Depression might manifest itself with a chronic inflammation in different tissues and organs independent of the central nervous system. Psoriasis, Crohn’s disease, and fibromyalgia are among these disorders accompanying the depression. The treatment options for these conditions are a combination of the anti-depressants and anti-inflammatory agents. Bupropion has been widely utilized as an anti-depressant. It has been preferred among the patients with Crohn’s disease and psoriasis due to its anti-inflammatory role, as well. In this study, we aimed to decipher its target in the immune system. Macrophages were activated in the presence of LPS and increasing concentrations of the bupropion. TNF-α, IL-6, GM-CSF, and IL-12p40 cytokines’ production levels were measured by ELISA to compare it to the control groups. These cytokines have been associated with the aggressive inflammation in different tissues. Moreover, p38 and PI3K proteins’ phosphorylated levels were measured to examine whether bupropion acts through these pathways or not. Our results suggest that bupropion had anti-inflammatory action on the activated macrophages and its mechanism of action was partially dependent on p38 but independent of PI3K pathways.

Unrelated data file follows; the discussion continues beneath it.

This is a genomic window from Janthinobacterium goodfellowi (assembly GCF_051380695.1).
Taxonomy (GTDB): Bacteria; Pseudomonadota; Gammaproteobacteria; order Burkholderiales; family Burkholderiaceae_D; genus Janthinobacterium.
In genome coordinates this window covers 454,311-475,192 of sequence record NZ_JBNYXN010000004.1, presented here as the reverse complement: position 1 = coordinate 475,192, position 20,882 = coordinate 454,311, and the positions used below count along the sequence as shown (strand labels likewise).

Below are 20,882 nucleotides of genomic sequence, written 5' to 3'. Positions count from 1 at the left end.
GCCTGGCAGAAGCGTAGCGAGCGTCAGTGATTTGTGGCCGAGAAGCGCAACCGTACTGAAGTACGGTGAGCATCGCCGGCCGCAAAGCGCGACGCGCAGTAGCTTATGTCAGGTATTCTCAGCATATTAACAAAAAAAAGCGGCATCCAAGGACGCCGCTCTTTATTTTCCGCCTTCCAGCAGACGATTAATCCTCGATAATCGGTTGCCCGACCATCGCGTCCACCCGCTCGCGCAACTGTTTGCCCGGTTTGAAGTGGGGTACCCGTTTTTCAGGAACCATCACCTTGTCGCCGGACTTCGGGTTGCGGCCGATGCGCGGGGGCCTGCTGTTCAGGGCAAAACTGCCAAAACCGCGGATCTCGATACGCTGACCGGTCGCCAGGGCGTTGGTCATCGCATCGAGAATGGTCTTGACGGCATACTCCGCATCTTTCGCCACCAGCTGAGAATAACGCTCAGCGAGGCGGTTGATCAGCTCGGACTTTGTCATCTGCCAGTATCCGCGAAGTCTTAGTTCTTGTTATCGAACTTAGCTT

© 2023. The Author(s), under exclusive licence to Springer-Verlag GmbH Germany, part of Springer Nature.